From the “Blogvangelism in Traditional Media Dept.” comes the latest Educational Leadership issue which focuses on “Learning in the Digital Age” and features an article I wrote titled “The Educator’s Guide to the Read/Write Web.” While the article will not be free online anytime soon, the abstract is below. You’ll have to visit your local library or an online database near you to get the whole thing (unless of course you want to buy it.)
The Internet is no longer only a place to research information. It is now also a forum through which users can publish and disseminate their own writing. Richardson describes some of the main tools that make this new “Read/Write Web” work—blogs, wikis, really simple syndication, and podcasting—and gives examples of how each can be used to enhance students’ research capabilities, connect students to content experts, and provide a wider audience for student work. He argues that the new research and publishing possibilities the Web opens up, which millions of young people engage in, have implications for keeping teaching relevant. Schools must reexamine what kinds of skills students need to participate meaningfully in this online exchange of knowledge and ideas. Teachers need to reconsider their teaching methods, their use of textbooks when more updated material is available online, and their ideas about student collaboration and the audiences for student work.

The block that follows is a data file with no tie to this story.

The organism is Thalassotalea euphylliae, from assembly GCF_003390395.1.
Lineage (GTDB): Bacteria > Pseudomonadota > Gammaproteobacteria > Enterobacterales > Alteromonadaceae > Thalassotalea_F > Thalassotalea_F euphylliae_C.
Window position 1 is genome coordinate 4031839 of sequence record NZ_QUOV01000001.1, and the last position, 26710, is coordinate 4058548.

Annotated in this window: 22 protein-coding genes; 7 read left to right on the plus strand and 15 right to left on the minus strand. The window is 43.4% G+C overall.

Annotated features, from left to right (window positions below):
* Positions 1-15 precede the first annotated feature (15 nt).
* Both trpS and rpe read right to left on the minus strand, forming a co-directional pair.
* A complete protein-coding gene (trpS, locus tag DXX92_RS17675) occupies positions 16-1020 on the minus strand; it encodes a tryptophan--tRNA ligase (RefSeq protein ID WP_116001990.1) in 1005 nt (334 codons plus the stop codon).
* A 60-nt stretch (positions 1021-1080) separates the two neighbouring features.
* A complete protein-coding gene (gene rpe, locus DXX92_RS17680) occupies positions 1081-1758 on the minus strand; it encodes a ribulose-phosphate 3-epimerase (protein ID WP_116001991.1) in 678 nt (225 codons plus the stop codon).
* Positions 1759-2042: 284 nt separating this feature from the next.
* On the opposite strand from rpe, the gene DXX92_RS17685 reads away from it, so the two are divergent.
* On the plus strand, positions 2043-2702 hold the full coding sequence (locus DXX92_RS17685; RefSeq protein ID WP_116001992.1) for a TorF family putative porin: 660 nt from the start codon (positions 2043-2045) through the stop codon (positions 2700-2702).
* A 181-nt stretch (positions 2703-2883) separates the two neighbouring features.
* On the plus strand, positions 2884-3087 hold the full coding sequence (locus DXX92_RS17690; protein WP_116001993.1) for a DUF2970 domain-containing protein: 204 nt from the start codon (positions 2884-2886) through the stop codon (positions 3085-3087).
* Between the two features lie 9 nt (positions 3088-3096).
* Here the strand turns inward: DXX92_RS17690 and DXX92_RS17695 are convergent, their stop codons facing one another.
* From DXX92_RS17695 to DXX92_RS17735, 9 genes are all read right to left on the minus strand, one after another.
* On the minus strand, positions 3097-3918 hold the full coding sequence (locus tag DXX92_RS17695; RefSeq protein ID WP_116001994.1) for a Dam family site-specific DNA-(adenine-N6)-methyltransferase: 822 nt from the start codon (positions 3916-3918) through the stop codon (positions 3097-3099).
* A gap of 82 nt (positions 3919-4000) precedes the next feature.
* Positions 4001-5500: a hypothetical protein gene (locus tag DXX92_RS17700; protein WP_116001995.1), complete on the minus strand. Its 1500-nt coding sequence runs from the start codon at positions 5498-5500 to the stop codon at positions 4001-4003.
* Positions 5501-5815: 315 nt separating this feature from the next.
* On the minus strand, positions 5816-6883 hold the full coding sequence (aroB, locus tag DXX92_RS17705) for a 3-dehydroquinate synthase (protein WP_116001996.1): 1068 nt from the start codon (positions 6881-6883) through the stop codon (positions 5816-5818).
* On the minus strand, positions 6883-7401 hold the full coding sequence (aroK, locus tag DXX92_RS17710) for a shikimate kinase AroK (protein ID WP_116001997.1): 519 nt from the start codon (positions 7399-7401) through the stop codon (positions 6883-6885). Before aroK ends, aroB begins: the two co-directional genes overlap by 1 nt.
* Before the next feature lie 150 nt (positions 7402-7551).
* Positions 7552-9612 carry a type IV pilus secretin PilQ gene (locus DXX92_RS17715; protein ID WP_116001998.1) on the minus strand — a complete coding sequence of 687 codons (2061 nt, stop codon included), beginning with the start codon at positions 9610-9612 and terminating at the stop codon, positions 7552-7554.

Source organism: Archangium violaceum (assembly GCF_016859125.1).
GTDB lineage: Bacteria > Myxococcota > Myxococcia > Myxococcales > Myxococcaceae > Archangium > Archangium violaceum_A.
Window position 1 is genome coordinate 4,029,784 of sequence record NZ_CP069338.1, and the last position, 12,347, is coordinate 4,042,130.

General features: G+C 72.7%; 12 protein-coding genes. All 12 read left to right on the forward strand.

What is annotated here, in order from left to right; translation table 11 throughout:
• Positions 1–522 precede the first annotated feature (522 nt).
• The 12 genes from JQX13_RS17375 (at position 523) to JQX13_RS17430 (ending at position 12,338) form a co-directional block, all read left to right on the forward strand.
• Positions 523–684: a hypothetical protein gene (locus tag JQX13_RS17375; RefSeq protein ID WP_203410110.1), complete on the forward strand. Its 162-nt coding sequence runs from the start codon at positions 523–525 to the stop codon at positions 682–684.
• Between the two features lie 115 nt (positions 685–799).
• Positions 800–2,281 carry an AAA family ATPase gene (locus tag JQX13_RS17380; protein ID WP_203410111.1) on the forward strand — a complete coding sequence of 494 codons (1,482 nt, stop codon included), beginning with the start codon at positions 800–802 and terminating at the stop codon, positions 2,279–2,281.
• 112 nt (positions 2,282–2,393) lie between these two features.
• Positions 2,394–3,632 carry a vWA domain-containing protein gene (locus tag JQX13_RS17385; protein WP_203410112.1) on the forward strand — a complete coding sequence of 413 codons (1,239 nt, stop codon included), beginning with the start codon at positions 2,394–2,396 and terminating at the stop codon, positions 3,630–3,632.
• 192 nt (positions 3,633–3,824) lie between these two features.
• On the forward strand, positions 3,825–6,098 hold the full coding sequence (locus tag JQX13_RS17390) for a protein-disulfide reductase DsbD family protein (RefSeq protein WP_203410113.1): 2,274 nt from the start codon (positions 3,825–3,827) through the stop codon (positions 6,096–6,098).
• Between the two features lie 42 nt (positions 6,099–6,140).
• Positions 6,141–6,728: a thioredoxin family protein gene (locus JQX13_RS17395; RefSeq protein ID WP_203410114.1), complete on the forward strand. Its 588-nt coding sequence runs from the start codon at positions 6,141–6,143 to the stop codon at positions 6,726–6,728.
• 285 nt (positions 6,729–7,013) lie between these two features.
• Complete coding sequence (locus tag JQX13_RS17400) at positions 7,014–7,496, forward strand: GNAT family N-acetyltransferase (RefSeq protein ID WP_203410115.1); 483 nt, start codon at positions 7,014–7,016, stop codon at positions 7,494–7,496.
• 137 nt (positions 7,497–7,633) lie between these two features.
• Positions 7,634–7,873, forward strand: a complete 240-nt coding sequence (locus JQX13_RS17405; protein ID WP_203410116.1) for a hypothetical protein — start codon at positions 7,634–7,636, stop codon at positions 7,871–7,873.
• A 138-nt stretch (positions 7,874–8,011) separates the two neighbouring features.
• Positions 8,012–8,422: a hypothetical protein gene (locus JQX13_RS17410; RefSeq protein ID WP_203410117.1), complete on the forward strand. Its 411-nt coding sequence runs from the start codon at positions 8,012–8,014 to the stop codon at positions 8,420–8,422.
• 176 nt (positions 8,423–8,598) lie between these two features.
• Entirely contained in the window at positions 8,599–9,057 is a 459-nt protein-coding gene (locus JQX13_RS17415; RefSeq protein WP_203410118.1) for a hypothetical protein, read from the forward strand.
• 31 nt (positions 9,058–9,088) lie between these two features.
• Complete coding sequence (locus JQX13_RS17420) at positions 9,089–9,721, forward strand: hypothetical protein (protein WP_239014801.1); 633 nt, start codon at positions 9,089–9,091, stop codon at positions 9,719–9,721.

In general, it looks like a pretty good issue, headed up by Marc Prensky and packed with what seem to be some pretty forward thinking articles.